This situation, or a similar one, may be very familiar to the reader. Several aspects of the case could be in conflict and need to be considered before a course of action can be decided upon. Determining what is “best” for the patient, what may help or harm the patient, and what quality of life exists for this patient are questions that consider beneficence and nonmaleficence. In considering autonomy, one may ask questions regarding whether the patient has the capacity to make a decision, who the surrogate decision maker should be if the patient lacks decision-making capacity, and how to approach situations whereby surrogates are in conflict with each other.
      Justice, however, involve a more global and society-wide approach to ethical issues. Questioning whether placement of the pacemaker is fair and equitable in this situation does not affect whether it is fair and equitable for this patient to receive a device. Rather, such questions should be posed at a societal level to determine if certain criteria should be in place that guide whether the pacemaker is fair and equitable across the medical landscape. This point is important to consider because justice issues are often invoked at the bedside, although clinicians should not consider these resource utilization issues in the context of an isolated patient encounter.
      This case vignette represents one example of the clinical challenges encountered in the CICU. While the issues presented do illustrate complexity in medical decision making and the role of technology in patient care, this case may fall on the side of jejune relative to cases encountered in the modern CICU. Pacemakers and implantable cardioverter-defibrillators represent technology that has, in essence, become the standard of care for many patients with cardiac disease who meet set criteria. Some may question whether there is a moral obligation to treat this patient with a life-sustaining treatment if it is available. It has been largely decided that patients maintain the right to refuse medical treatment for which the benefits of the treatment outweigh the burdens (Table 1). This right to refuse treatment applies not only to withholding medical therapies but also to withdrawing such therapies if they no longer meet the patient’s goals of care. This issue is discussed later in this article.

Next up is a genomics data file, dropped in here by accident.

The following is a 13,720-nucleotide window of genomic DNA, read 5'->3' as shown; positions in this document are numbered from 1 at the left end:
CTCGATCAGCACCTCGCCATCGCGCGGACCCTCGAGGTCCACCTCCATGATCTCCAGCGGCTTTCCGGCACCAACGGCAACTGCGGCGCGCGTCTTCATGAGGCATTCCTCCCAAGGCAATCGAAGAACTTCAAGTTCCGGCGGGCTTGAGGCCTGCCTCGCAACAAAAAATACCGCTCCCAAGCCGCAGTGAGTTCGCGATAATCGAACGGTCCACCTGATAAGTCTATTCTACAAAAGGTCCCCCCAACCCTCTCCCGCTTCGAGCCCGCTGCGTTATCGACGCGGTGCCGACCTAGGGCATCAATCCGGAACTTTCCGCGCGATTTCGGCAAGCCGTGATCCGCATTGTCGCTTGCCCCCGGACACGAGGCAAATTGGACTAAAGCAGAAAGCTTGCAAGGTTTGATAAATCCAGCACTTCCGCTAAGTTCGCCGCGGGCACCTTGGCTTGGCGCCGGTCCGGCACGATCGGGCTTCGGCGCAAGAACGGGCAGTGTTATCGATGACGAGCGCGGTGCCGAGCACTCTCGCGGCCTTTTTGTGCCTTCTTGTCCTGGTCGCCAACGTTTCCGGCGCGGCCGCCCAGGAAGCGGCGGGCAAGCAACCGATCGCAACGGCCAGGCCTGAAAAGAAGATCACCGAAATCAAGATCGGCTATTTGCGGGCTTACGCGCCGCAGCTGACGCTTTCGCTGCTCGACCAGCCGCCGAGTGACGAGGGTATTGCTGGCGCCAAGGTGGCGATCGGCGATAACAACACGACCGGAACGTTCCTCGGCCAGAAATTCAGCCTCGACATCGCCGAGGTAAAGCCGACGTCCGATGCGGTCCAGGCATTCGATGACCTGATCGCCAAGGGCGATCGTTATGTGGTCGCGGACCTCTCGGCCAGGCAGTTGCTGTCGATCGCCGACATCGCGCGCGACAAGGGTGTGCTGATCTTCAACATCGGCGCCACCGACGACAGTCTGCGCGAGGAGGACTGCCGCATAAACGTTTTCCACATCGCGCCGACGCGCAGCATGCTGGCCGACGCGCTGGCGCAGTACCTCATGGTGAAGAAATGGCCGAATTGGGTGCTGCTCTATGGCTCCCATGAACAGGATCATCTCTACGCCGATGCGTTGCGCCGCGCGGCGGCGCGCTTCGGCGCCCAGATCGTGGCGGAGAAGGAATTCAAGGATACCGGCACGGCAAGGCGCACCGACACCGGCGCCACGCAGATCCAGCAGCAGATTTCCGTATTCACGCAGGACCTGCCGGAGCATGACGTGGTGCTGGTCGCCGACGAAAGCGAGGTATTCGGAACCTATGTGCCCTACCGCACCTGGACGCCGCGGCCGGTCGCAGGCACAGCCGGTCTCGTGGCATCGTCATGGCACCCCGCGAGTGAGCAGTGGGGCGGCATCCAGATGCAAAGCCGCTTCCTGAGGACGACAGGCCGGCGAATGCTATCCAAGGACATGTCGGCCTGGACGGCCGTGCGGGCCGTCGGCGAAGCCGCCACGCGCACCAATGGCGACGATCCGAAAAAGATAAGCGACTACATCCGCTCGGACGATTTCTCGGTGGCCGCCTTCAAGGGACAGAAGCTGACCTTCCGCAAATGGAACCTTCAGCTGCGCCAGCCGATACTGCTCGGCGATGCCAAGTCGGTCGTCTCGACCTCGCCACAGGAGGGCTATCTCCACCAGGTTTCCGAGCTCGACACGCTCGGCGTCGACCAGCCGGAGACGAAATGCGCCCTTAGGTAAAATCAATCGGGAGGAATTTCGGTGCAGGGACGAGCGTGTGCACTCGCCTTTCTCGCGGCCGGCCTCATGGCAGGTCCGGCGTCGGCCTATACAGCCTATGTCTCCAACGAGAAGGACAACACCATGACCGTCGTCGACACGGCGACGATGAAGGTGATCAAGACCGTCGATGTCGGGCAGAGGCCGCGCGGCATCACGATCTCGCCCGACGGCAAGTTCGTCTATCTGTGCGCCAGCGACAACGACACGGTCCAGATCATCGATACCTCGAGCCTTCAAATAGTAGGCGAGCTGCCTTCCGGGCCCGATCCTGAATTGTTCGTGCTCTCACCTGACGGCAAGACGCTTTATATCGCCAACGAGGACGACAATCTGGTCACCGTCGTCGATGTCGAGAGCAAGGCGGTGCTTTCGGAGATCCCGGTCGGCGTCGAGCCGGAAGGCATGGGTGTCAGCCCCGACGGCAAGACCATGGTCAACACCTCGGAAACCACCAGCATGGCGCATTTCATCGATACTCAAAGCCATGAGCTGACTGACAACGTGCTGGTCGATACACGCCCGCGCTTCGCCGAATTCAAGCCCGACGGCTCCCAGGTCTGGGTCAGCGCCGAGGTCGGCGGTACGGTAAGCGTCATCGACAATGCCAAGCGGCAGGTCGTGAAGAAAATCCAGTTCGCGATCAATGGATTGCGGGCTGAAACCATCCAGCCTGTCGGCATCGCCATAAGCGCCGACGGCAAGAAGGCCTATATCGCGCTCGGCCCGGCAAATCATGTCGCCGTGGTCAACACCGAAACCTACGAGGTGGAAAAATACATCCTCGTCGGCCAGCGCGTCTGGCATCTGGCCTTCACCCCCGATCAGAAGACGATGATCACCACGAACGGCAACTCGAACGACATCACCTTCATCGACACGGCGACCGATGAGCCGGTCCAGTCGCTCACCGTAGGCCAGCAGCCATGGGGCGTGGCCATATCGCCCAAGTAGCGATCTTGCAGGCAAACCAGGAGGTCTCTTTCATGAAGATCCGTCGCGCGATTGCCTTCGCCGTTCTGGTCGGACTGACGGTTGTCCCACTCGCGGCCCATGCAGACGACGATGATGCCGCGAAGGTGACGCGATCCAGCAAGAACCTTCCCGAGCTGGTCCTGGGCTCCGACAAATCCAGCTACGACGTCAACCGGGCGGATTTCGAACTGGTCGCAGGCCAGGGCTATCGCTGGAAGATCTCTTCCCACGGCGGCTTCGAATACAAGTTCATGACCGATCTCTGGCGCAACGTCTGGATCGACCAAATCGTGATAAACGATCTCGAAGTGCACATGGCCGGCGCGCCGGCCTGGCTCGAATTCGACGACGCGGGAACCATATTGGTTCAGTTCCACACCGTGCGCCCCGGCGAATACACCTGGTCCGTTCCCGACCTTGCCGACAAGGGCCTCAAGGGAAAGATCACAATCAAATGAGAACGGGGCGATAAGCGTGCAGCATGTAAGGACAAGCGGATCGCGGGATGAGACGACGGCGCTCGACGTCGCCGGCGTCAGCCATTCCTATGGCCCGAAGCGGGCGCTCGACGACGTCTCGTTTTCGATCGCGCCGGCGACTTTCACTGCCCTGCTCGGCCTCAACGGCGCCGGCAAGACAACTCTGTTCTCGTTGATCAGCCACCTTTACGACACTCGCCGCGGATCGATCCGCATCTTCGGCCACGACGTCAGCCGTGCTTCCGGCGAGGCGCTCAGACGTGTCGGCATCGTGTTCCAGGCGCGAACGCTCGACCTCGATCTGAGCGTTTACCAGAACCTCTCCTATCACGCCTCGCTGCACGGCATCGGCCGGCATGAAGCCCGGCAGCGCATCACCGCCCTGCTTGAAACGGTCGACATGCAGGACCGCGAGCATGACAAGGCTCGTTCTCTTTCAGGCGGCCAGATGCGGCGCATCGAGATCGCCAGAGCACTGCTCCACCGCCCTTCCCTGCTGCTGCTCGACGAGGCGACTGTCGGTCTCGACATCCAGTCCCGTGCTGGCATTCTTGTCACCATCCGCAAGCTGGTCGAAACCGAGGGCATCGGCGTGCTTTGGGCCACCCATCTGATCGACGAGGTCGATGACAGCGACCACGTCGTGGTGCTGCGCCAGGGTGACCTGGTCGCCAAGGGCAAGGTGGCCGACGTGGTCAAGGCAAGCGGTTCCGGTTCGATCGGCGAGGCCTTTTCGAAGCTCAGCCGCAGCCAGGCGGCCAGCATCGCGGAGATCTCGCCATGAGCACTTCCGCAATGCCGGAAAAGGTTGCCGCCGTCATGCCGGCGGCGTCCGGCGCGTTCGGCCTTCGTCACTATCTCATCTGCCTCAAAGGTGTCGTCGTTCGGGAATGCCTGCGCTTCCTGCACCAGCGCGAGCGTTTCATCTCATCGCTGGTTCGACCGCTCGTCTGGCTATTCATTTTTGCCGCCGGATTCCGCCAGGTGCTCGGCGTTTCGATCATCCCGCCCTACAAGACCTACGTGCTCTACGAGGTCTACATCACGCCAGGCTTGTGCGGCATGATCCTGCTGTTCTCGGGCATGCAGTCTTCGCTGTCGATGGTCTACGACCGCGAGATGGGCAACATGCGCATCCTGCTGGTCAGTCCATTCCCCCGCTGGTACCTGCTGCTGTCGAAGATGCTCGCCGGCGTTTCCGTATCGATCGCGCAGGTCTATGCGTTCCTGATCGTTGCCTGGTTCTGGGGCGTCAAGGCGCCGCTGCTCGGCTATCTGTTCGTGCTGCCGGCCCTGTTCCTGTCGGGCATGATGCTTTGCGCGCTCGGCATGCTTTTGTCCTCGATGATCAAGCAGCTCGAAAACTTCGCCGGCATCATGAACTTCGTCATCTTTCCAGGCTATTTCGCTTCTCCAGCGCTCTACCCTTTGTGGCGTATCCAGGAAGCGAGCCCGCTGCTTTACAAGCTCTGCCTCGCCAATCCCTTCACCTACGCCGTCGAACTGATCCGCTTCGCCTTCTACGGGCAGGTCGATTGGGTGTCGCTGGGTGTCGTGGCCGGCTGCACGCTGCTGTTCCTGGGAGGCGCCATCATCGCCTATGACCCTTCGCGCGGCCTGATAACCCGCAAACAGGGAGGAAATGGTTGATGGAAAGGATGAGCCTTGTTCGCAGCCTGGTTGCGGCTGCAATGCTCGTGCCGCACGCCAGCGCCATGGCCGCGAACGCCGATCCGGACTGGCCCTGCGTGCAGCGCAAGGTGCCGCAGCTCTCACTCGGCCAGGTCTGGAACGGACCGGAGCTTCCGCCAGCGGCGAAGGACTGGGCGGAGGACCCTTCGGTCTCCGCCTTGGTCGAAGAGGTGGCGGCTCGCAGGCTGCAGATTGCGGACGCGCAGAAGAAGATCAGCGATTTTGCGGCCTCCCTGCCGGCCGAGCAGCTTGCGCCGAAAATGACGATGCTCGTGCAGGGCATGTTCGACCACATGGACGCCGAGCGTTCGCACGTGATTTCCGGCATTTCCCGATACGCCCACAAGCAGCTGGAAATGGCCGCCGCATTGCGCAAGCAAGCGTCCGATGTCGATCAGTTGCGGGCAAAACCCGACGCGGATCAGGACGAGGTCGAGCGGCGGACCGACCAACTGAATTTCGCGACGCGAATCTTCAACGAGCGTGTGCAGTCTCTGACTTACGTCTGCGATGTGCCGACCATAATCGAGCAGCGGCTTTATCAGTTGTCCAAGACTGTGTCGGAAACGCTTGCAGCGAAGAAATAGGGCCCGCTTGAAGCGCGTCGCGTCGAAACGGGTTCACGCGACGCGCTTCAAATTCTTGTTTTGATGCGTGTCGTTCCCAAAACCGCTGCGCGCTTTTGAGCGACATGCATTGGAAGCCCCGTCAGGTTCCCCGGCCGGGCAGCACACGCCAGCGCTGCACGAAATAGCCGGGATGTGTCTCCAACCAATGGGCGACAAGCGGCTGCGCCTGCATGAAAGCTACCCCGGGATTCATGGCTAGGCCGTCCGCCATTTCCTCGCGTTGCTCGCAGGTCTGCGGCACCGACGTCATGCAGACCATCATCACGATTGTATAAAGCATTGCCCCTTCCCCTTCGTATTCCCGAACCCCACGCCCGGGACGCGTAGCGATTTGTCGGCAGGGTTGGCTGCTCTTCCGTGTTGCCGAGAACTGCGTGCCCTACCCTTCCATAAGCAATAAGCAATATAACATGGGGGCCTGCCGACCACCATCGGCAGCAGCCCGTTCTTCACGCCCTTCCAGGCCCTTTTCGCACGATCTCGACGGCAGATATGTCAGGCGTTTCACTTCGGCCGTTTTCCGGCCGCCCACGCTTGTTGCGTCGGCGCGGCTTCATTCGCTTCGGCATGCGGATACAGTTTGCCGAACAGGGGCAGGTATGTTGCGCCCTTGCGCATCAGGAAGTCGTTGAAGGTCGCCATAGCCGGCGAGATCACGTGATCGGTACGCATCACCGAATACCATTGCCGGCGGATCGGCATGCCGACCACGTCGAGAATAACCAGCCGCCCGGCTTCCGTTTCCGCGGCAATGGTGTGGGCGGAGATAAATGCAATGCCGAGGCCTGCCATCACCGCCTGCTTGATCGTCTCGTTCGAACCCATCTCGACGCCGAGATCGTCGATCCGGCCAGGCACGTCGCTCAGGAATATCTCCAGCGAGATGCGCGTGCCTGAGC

Table 1Spectrum of ethical care at the end of life
      Adapted from Olsen ML, Swetz KM, Mueller PS. Ethical decision making with end-of-life care: palliative sedation and withholding or withdrawing life-sustaining treatments. Mayo Clin Proc 2010;85(10):952; with permission.
      Withhold LSTWithdraw LSTPalliative SedationPhysician Aid in DyingEuthanasia
      Cause of deathUnderlying diseaseUnderlying diseaseUnderlying disease
      Note “double effect.”
      Intervention prescribed by physician and used by patientIntervention used by physician
      Intent/goal of interventionAvoid burdensome interventionRemove burdensome interventionRelieve symptomsTermination of patient’s lifeTermination of patient’s life
      Legal?Yes
      Several states limit the power of surrogate decision makers regarding LSTs.
      Yes
      Several states limit the power of surrogate decision makers regarding LSTs.
      YesLimited by jurisdiction
      Legal only in states of Oregon, Washington, Montana, and Vermont in the United States (other states exploring).
      No
      Abbreviation: LST, life-sustaining treatment.
      a Note “double effect.”
      b Several states limit the power of surrogate decision makers regarding LSTs.
      c Legal only in states of Oregon, Washington, Montana, and Vermont in the United States (other states exploring).